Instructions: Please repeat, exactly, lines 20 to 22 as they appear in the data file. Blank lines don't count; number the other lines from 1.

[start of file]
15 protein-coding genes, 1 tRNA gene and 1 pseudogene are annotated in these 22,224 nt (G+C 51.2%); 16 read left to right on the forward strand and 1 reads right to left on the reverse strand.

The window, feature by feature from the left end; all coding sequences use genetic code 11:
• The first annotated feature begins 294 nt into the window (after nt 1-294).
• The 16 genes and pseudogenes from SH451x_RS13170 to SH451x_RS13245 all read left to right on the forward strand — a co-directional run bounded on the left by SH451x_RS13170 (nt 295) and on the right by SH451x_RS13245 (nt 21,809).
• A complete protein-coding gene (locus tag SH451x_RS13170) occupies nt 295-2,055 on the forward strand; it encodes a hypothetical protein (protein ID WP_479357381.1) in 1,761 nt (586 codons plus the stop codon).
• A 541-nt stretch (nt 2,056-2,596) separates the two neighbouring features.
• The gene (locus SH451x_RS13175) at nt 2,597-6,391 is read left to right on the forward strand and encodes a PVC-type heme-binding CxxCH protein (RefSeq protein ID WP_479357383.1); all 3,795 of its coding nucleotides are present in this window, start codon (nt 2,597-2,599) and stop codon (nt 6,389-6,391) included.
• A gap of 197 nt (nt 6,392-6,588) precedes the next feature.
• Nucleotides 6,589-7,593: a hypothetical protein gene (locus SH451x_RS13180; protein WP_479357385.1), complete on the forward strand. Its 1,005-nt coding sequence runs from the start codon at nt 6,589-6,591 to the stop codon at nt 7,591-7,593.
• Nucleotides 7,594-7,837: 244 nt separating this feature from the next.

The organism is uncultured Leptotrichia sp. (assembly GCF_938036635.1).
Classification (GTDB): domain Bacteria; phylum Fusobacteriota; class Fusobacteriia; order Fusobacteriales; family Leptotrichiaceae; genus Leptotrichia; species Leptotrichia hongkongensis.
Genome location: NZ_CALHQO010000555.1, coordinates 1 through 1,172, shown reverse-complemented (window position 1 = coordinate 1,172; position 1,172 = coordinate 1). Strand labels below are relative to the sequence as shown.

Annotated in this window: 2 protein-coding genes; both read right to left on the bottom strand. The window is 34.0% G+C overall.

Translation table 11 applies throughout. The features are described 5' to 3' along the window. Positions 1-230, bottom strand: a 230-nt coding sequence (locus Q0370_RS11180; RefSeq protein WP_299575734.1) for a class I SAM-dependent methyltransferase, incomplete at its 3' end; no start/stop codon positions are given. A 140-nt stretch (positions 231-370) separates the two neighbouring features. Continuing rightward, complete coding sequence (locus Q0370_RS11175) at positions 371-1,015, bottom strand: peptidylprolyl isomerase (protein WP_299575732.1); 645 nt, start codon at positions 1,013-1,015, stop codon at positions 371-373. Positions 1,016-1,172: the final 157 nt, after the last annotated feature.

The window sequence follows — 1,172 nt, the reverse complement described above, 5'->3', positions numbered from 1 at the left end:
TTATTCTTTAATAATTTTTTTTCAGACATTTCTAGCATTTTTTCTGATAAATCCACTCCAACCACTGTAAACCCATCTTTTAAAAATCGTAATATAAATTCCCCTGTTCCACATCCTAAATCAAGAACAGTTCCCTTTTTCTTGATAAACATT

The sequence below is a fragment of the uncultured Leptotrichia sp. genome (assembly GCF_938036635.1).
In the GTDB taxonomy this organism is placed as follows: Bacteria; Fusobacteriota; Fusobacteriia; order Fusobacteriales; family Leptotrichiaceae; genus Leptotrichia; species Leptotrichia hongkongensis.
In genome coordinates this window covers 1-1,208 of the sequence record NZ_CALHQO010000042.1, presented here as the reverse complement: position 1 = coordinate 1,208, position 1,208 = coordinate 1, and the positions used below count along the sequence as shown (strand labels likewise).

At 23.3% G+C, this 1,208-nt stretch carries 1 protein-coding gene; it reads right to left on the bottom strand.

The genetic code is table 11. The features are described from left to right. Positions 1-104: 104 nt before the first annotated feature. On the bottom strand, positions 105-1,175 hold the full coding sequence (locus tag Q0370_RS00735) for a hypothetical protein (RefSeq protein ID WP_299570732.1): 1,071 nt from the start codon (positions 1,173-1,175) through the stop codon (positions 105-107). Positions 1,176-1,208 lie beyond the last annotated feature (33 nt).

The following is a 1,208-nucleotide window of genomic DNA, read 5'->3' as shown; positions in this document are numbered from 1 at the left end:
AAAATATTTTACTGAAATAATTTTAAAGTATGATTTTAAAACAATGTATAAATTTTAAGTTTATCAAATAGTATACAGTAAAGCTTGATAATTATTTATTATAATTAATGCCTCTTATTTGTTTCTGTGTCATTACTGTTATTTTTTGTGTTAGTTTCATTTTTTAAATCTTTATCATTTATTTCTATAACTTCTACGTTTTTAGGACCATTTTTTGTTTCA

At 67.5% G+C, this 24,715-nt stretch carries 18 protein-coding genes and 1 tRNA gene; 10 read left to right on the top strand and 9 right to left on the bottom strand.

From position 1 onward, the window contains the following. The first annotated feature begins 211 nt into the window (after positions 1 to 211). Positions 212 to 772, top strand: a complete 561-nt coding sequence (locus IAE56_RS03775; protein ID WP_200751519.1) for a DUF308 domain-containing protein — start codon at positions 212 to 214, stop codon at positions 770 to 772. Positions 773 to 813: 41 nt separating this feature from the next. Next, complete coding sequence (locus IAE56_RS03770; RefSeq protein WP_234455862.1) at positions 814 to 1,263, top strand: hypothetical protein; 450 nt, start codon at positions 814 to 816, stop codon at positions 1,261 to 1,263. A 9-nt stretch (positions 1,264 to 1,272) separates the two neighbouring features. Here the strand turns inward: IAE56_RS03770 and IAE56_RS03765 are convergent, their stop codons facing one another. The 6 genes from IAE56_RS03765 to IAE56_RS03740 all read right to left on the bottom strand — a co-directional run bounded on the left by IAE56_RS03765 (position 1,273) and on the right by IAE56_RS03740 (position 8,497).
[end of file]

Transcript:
In genome coordinates this window covers 1-1,208 of the sequence record NZ_CALHQO010000042.1, presented here as the reverse complement: position 1 = coordinate 1,208, position 1,208 = coordinate 1, and the positions used below count along the sequence as shown (strand labels likewise).

At 23.3% G+C, this 1,208-nt stretch carries 1 protein-coding gene; it reads right to left on the bottom strand.

The genetic code is table 11. The features are described from left to right. Positions 1-104: 104 nt before the first annotated feature. On the bottom strand, positions 105-1,175 hold the full coding sequence (locus tag Q0370_RS00735) for a hypothetical protein (RefSeq protein ID WP_299570732.1): 1,071 nt from the start codon (positions 1,173-1,175) through the stop codon (positions 105-107). Positions 1,176-1,208 lie beyond the last annotated feature (33 nt).